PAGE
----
Thermopolis

Thermopolis is a central Wyoming town with a unique history. Its name, which means hot city, gives a clue: mineral-rich springs, heated by geothermal energy provide a place to relax here. When you add outdoor recreation and digging for dinosaurs to visits to the Thermopolis hot springs, you have a vacation getaway like no other. If you're looking for a place off the beaten path with experiences that can't easily be duplicated, consider a visit to Thermopolis.

Nestled at the southern edge of the Big Horn Valley, Thermopolis is about a four-hour drive to the northeast of Jackson Hole and two hours west of Casper. The Wind River meanders through town, shortly before turning into the Bighorn River. Everywhere you look in Thermopolis Wyoming, you'll find mountains. To the east lie the Big Horn Mountains, while the Absaroka Range is to the west. Turn south, you'll find the Owl Creek Mountains in the southwest and the Bridger Mountains to the southeast. This dramatic scenery—something for which Wyoming is famous—sets the stage for outdoor adventure and some stunning photographs.

The trip to Wind River Canyon, just a few miles south of Thermopolis Wyoming, is particularly lovely. Once you arrive at the Indian Reservation, an area outfitter can equip you with everything you need to explore, whether it's a license to go fishing, a guide for a float trip, or all the gear for white water rafting adventures. Anglers also will find great fishing opportunities along the Big Horn River; the trout are especially plentiful.

After an early morning of fishing, or a leisurely breakfast with reading the morning paper, the Thermopolis hot springs will feel especially relaxing. These geological wonders long have attracted people to this part of Wyoming. A treaty in 1896, signed with the Arapaho and Shoshone, declared one of the largest hot springs in Thermopolis would be forever free for the public to enjoy.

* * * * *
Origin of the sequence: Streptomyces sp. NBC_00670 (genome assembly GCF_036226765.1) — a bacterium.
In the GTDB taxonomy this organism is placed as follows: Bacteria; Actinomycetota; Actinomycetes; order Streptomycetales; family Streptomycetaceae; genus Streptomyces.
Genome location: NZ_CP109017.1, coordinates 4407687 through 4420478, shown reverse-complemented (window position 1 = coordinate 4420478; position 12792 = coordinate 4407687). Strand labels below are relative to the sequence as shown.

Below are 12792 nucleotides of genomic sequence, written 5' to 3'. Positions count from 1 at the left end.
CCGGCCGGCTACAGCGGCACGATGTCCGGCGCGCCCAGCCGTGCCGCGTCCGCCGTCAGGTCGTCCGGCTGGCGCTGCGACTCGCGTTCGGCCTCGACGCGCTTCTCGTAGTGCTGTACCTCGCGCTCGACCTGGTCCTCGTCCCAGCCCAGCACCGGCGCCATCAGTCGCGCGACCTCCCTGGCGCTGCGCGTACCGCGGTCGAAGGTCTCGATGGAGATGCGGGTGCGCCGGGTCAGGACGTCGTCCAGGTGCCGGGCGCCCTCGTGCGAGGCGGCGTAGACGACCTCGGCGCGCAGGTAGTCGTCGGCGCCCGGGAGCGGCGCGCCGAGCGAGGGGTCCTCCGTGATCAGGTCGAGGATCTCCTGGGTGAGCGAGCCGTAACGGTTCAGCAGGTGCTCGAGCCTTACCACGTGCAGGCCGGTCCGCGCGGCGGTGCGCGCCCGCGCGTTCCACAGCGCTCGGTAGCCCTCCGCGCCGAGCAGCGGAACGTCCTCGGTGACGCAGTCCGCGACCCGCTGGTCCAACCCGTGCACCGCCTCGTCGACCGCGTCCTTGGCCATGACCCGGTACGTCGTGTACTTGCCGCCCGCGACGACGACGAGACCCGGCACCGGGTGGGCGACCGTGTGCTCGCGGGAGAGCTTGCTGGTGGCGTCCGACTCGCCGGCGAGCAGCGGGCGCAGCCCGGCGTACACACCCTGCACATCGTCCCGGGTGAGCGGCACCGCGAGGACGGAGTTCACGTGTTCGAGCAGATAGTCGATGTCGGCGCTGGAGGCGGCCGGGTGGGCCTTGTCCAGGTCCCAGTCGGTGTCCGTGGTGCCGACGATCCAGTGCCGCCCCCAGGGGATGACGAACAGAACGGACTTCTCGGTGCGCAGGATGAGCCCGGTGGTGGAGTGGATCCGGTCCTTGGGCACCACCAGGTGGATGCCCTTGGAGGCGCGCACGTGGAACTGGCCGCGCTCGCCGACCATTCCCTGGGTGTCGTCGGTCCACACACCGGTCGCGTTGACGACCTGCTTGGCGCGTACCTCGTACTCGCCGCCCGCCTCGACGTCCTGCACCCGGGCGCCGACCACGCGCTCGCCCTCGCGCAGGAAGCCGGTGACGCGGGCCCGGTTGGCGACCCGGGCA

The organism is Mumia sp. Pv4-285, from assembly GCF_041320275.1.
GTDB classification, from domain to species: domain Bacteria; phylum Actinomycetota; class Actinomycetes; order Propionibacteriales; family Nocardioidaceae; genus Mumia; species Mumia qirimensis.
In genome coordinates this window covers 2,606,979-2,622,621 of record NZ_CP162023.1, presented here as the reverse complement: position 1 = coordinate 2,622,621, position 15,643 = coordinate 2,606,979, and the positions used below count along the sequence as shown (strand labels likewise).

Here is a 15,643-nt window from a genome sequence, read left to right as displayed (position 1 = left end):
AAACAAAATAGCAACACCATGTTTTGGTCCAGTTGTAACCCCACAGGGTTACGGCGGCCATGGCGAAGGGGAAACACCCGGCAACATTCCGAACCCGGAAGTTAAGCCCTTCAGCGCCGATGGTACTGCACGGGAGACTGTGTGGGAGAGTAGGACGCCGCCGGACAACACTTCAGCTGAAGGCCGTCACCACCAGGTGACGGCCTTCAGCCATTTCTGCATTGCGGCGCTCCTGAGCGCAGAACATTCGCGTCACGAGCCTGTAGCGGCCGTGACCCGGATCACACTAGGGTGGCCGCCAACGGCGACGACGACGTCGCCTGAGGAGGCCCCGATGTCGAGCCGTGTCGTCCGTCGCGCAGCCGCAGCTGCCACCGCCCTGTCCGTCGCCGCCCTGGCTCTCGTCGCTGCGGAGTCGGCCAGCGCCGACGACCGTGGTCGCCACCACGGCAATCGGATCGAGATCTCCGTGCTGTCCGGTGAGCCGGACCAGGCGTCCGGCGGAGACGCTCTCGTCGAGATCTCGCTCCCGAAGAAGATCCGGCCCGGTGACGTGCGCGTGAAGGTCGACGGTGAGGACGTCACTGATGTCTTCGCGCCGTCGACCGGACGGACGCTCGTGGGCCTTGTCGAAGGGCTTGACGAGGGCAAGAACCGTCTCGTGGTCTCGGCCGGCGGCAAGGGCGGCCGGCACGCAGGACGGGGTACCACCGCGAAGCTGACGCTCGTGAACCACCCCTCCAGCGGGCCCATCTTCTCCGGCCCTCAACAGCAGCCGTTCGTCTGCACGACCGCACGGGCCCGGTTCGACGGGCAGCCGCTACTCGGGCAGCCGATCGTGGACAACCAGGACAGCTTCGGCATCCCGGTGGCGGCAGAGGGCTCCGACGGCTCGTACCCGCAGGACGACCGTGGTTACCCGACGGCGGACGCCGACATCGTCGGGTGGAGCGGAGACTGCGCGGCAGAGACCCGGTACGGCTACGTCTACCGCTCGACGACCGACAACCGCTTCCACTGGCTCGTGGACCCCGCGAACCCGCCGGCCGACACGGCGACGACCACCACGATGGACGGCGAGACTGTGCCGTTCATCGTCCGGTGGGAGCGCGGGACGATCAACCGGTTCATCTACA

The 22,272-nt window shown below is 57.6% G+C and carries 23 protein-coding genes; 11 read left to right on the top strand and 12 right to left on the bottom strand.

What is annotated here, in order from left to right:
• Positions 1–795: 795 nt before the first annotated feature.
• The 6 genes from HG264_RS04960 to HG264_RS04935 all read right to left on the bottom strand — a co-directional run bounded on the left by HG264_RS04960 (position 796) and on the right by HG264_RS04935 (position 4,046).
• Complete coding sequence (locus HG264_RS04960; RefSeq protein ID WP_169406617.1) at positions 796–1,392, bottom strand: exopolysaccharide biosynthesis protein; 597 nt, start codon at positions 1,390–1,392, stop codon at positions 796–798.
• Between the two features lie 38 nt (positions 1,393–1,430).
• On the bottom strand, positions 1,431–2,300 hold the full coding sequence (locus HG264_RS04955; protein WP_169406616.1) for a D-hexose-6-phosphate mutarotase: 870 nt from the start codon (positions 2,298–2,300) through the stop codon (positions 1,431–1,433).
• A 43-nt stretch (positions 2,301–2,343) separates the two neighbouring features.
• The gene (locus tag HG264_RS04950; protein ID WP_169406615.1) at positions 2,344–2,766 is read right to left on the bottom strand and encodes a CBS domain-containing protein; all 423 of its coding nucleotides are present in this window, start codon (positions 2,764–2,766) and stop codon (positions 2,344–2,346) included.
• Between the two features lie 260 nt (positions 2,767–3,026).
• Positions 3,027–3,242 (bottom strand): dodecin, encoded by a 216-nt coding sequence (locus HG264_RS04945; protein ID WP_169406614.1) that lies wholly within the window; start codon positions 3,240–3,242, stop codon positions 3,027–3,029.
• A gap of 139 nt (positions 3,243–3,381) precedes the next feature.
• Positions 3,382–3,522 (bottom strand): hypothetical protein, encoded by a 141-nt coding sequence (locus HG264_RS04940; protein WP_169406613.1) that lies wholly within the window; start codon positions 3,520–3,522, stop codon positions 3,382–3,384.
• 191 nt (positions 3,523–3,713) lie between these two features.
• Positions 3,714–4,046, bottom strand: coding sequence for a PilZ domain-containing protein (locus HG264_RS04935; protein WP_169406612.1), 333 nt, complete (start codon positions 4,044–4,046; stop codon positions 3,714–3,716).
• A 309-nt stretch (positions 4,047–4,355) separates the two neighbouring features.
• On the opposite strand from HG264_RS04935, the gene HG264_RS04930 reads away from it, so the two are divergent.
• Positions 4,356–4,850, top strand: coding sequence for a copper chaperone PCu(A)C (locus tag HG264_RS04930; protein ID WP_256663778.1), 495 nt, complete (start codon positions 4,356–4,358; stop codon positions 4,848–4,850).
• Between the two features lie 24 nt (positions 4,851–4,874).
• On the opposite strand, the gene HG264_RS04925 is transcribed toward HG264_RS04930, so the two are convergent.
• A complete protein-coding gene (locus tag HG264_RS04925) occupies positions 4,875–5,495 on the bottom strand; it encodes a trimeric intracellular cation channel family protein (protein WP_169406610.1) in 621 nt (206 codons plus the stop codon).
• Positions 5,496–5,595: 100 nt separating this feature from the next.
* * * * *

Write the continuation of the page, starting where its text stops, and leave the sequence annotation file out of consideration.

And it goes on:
This tradition continues today with Hot Springs State Park, where the bathhouse does not charge an admission fee. The water, which flows up from the ground at 135 degrees, is cooled before it's pumped into the indoor and outdoor pools, some with water slides. The Thermopolis hot springs are as warm in the winter as they are in the summer. After a plunge, you might want to talk a walk to the Rainbow Terrace, where the mineral water has left colored deposits over time, before flowing into the Big Horn River. The park also is home to a large herd of buffalo and several hiking trails.

Many of the Thermopolis hotels are located right in Hot Springs State Park. The Best Western and the Days Inn take advantage of the Thermopolis hot springs—both pump the water to outdoor pools where nature takes care of warming the water to a cozy temperature. The hotels also offer all the creature comforts, including comfortable rooms and plentiful dining options. Outside of the state park, you'll find even more hotels, lodges, and restaurants to fit into your vacation plans.

Thermopolis Wyoming also captures the interest of budding paleontologists thanks to the Wyoming Dinosaur Center. Visitors can step back into time as they explore the museum and watch scientists work on digs. Visitors can join in, provided they've made arrangements in advance to work with the skilled workers. Special dig sites have been set up for interpretive tours for those who want to get their hands dirty and experience a few minutes of the thrill of digging for dinosaurs.

Image: newrambler (flickr)

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